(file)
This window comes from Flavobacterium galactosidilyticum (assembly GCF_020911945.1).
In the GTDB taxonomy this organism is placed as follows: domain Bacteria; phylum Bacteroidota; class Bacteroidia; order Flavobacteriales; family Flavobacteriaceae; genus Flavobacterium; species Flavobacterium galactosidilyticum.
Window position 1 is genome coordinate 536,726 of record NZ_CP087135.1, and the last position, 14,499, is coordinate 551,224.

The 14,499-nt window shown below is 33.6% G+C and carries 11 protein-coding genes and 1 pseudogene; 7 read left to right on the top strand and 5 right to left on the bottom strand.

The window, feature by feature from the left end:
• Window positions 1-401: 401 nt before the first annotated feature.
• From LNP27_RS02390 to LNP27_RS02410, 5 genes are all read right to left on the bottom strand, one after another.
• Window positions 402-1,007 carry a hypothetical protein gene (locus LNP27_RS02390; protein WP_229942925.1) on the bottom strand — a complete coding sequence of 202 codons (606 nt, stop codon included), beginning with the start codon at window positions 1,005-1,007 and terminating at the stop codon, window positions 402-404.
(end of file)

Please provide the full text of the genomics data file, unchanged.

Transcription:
This window comes from Flavobacterium galactosidilyticum (assembly GCF_020911945.1).
In the GTDB taxonomy this organism is placed as follows: domain Bacteria; phylum Bacteroidota; class Bacteroidia; order Flavobacteriales; family Flavobacteriaceae; genus Flavobacterium; species Flavobacterium galactosidilyticum.
Window position 1 is genome coordinate 536,726 of record NZ_CP087135.1, and the last position, 14,499, is coordinate 551,224.

The 14,499-nt window shown below is 33.6% G+C and carries 11 protein-coding genes and 1 pseudogene; 7 read left to right on the top strand and 5 right to left on the bottom strand.

The window, feature by feature from the left end:
• Window positions 1-401: 401 nt before the first annotated feature.
• From LNP27_RS02390 to LNP27_RS02410, 5 genes are all read right to left on the bottom strand, one after another.
• Window positions 402-1,007 carry a hypothetical protein gene (locus LNP27_RS02390; protein WP_229942925.1) on the bottom strand — a complete coding sequence of 202 codons (606 nt, stop codon included), beginning with the start codon at window positions 1,005-1,007 and terminating at the stop codon, window positions 402-404.